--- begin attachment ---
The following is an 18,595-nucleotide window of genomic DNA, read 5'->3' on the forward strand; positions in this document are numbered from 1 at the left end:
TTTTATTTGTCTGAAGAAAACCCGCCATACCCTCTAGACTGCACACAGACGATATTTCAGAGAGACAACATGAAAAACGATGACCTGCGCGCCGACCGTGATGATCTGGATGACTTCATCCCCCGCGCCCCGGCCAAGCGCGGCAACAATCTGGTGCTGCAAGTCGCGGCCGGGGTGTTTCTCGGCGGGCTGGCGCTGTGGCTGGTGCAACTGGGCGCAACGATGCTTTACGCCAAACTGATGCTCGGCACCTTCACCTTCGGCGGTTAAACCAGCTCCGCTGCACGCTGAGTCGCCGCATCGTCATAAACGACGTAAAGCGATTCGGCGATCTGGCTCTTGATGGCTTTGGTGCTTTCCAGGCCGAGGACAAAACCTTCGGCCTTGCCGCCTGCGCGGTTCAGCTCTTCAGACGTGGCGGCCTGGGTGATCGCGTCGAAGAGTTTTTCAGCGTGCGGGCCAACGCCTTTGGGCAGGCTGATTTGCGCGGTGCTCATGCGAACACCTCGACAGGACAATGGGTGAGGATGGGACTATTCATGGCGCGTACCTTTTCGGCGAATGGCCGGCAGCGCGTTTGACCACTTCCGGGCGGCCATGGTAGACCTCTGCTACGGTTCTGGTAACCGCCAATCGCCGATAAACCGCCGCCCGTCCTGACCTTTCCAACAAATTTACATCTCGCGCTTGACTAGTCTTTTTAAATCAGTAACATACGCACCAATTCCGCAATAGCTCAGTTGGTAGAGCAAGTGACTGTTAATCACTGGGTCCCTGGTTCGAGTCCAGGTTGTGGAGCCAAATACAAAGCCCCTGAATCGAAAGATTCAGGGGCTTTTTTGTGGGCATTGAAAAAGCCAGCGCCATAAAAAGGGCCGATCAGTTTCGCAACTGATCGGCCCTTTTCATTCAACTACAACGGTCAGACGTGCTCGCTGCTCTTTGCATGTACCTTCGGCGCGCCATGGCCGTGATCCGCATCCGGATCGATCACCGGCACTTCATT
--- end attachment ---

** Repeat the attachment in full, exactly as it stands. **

The following is an 18,595-nucleotide window of genomic DNA, read 5'->3' on the forward strand; positions in this document are numbered from 1 at the left end:
TTTTATTTGTCTGAAGAAAACCCGCCATACCCTCTAGACTGCACACAGACGATATTTCAGAGAGACAACATGAAAAACGATGACCTGCGCGCCGACCGTGATGATCTGGATGACTTCATCCCCCGCGCCCCGGCCAAGCGCGGCAACAATCTGGTGCTGCAAGTCGCGGCCGGGGTGTTTCTCGGCGGGCTGGCGCTGTGGCTGGTGCAACTGGGCGCAACGATGCTTTACGCCAAACTGATGCTCGGCACCTTCACCTTCGGCGGTTAAACCAGCTCCGCTGCACGCTGAGTCGCCGCATCGTCATAAACGACGTAAAGCGATTCGGCGATCTGGCTCTTGATGGCTTTGGTGCTTTCCAGGCCGAGGACAAAACCTTCGGCCTTGCCGCCTGCGCGGTTCAGCTCTTCAGACGTGGCGGCCTGGGTGATCGCGTCGAAGAGTTTTTCAGCGTGCGGGCCAACGCCTTTGGGCAGGCTGATTTGCGCGGTGCTCATGCGAACACCTCGACAGGACAATGGGTGAGGATGGGACTATTCATGGCGCGTACCTTTTCGGCGAATGGCCGGCAGCGCGTTTGACCACTTCCGGGCGGCCATGGTAGACCTCTGCTACGGTTCTGGTAACCGCCAATCGCCGATAAACCGCCGCCCGTCCTGACCTTTCCAACAAATTTACATCTCGCGCTTGACTAGTCTTTTTAAATCAGTAACATACGCACCAATTCCGCAATAGCTCAGTTGGTAGAGCAAGTGACTGTTAATCACTGGGTCCCTGGTTCGAGTCCAGGTTGTGGAGCCAAATACAAAGCCCCTGAATCGAAAGATTCAGGGGCTTTTTTGTGGGCATTGAAAAAGCCAGCGCCATAAAAAGGGCCGATCAGTTTCGCAACTGATCGGCCCTTTTCATTCAACTACAACGGTCAGACGTGCTCGCTGCTCTTTGCATGTACCTTCGGCGCGCCATGGCCGTGATCCGCATCCGGATCGATCACCGGCACTTCATT